November 28

My Faith Tree: Backstory

Heather Mcmahon, photo supplied.

Heather Mc Mahon’s story My Faith Tree was published in our 2022 Stories of Life anthology, Bones and Blue Eyes. 

Q: What is the backstory to My Faith Tree?

My story is an allegory of my life using a house to represent me and a tree growing through the center of my life. It is God who strengthens me as he weaves his roots into an otherwise unstable foundation. The rooms that I take you into are real events that happened in my life and some set the scene of how I feel.


The real version of this story is parallel: I grew up in a broken home where an affair did occur and I lived in a small country town where everyone knew everyone’s business and so my mum and I left to find peace and purpose somewhere else. This was hard.


I am an only child and I believe that this only made life harder for me. I was very shy and insular. I grew up a Christian as my mum sent me to Sunday School from early on which is where the seed was planted and my faith became the one thing in me that I could depend upon. God was my stronghold and the essence of love that helped me keep going. He was my comfort and shelter.


The family structure was destroyed in the middle of my house which should be the strongest structure to build my self-worth and confidence. I was afraid to have a voice and an opinion. This got me into trouble when I had my first serious relationship, I didn’t really choose but my heart felt for this person as he was also broken to which I thought I could do God’s work by helping him. But if you don’t allow yourself a voice or an opinion you end up going along with what already is. It became an on and off situation which was very unhealthy and unhappy. During the off period I met my husband who I believe was and is the answer to my prayer. He was the rope that saved me and took me into the next room.


We have three boys including my son from my first relationship and my husband is a chef. To be a Chef is his whole life and he was dedicated. After ten years of marriage, we got the opportunity to take his talent to a whole new level and we opened a restaurant. Our children were still quite young. During this time, we worked very hard and our kids learned to be independent. The restaurant helped me become more confident in myself and I found that people actually liked who I was.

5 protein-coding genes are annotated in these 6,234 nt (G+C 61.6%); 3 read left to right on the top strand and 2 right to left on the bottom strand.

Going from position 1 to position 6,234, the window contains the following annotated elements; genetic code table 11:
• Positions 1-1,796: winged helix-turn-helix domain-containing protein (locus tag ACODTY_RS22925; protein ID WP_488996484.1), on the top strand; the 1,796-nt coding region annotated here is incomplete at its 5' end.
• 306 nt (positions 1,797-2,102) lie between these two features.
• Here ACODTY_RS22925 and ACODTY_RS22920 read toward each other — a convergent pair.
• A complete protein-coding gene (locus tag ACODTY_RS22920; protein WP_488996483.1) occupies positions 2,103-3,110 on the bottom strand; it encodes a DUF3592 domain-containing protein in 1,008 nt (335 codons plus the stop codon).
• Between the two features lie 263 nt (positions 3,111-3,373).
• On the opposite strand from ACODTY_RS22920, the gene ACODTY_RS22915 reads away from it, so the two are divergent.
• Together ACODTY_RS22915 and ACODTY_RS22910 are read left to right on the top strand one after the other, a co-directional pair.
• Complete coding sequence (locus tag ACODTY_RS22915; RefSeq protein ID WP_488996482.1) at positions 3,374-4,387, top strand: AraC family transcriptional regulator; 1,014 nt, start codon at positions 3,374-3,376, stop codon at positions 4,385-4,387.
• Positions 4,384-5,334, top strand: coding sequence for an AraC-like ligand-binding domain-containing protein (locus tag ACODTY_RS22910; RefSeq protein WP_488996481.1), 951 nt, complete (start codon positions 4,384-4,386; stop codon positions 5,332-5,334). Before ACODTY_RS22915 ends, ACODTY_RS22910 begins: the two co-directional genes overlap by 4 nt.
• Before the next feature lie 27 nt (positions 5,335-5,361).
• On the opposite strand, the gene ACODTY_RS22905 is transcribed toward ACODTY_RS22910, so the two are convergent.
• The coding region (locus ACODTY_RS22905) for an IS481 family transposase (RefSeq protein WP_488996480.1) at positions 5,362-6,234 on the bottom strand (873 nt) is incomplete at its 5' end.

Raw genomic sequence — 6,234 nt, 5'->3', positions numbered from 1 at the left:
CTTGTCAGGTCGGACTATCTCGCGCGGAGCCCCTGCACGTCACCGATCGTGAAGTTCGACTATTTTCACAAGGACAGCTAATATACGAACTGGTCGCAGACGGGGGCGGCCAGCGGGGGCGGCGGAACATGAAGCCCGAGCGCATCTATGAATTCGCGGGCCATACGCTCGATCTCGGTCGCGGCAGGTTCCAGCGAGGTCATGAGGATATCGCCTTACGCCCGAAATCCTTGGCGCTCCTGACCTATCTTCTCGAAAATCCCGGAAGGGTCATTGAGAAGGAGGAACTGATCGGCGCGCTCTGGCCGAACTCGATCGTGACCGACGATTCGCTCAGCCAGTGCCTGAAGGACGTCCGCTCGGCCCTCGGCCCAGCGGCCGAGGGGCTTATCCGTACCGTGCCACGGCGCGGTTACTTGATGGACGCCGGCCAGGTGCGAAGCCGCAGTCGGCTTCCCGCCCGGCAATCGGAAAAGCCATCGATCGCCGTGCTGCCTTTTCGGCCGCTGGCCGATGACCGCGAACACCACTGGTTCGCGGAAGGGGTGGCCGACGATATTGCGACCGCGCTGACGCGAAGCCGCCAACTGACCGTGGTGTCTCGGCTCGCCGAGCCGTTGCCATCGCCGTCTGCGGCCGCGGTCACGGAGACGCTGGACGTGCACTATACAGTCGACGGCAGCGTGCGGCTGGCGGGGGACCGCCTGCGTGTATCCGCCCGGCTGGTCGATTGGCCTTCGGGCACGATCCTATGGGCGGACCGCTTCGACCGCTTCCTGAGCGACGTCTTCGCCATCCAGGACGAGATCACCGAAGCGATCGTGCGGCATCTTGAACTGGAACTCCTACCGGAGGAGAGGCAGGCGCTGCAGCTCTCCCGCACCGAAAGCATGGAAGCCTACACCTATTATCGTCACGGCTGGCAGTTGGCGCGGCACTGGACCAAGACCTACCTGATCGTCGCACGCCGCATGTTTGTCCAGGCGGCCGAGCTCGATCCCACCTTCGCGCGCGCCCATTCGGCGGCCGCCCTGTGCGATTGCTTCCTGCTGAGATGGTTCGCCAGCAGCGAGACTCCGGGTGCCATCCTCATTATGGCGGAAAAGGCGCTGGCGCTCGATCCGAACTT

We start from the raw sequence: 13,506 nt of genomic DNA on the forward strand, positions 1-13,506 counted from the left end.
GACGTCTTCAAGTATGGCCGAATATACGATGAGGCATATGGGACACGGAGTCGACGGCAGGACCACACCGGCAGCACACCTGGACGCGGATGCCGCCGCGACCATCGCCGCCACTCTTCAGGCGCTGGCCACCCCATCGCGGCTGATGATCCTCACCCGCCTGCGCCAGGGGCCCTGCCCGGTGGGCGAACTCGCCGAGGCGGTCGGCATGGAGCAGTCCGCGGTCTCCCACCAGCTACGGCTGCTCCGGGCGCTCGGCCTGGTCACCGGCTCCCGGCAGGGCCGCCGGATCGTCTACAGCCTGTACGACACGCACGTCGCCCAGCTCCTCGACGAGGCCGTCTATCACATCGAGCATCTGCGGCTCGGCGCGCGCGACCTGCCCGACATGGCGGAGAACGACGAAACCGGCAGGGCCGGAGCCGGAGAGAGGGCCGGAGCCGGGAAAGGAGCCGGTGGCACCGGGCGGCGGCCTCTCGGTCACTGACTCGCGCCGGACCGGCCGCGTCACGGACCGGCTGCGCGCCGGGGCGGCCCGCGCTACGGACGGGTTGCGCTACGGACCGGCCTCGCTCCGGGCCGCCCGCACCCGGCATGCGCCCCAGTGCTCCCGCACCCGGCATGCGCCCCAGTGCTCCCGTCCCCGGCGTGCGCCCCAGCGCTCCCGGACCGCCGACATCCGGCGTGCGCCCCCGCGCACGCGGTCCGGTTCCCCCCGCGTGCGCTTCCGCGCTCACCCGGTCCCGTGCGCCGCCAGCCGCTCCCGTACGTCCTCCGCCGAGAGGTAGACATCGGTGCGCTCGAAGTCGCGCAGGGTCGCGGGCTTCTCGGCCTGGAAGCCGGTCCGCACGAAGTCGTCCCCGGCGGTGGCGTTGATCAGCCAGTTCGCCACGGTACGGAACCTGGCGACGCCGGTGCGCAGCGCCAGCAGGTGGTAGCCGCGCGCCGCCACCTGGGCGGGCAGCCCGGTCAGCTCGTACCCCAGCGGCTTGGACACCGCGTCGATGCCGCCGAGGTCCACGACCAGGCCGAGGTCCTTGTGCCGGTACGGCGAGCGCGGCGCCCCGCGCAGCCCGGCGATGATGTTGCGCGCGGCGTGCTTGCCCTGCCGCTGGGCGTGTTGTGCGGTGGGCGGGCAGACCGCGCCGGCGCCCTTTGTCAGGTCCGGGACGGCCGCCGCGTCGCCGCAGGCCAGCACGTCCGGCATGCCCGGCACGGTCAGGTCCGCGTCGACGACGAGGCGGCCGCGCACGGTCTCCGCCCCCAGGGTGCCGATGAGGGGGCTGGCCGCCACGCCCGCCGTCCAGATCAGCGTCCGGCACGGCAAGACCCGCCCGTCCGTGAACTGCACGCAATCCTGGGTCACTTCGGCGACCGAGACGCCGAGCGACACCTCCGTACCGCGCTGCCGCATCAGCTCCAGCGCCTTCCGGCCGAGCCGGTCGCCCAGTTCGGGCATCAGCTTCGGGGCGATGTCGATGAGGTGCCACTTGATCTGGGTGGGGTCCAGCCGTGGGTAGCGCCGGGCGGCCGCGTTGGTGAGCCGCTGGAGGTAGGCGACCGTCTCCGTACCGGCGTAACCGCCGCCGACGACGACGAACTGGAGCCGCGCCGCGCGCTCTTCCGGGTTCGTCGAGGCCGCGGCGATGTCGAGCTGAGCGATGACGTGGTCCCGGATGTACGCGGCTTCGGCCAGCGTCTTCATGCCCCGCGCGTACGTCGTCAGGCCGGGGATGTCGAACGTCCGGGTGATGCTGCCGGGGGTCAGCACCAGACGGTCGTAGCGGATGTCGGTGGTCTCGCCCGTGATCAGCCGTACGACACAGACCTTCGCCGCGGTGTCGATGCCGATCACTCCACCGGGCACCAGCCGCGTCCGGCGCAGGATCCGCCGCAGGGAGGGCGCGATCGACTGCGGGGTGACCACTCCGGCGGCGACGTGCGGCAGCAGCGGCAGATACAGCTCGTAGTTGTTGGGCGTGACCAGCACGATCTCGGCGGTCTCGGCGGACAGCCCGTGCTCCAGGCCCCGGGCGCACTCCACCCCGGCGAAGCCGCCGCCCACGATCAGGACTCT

We had our restaurant for twelve and a half years which in hindsight was too long and it took a toll on all of us as a family. But this journey built me up as a person and gave me resilience. It called upon me to be strong and sometimes stand up and make decisions.


I am grateful that God was present, and still is, through my adversities then and now and I do not begrudge anything that I have come through because it has only made me a better and stronger person.

Q: What has being part of this competition meant to you?

As far as the competition is concerned, it was exciting to be a part of it, but to be honest the best part of this experience was when my story was accepted into the book. I didn’t win the competition, but that did not phase me at all. It was the honour of being chosen to be in the book that won it for me. It has given me a sense of pride that I can show my friends, my name published under my story’s title in the contents page. To some this is a small step but to me this was a big one. It has given me a little boost of confidence that maybe I could try something a little bigger like a children’s story book perhaps.


I would highly recommend that if you have an inkling that you possibly could, just do it and have a go next time around. This experience is not as frightening as you think and you are surrounded by a team of people who care and want to help you achieve the first step in your writing dreams. This opportunity became the first sparkle in mine.

To read Heather’s story My Faith Tree get a copy from on our online bookstore today.

Bones and Blue Eyes is the seventh anthology in the Stories of Life series, true stories of ordinary people experiencing a connection with the divine in the context of their ‘ordinary’ lives. They are electricians, accountants, butchers, mothers, preachers, children; people grieving, people rejoicing, people helping and being helped. In each story we see individuals believing, however shakily, in a God who cares and comes to them. The writers are honest about pain, doubt, poor choices, unjust circumstances, fear… This is not a collection of neat stories, perfect doctrine, and pasted smiles. On the contrary, many are unfinished stories of people who simply acknowledge that, along their way, the God of love meets them. Stories of Life will encourage, refresh, challenge, entertain and inspire you.







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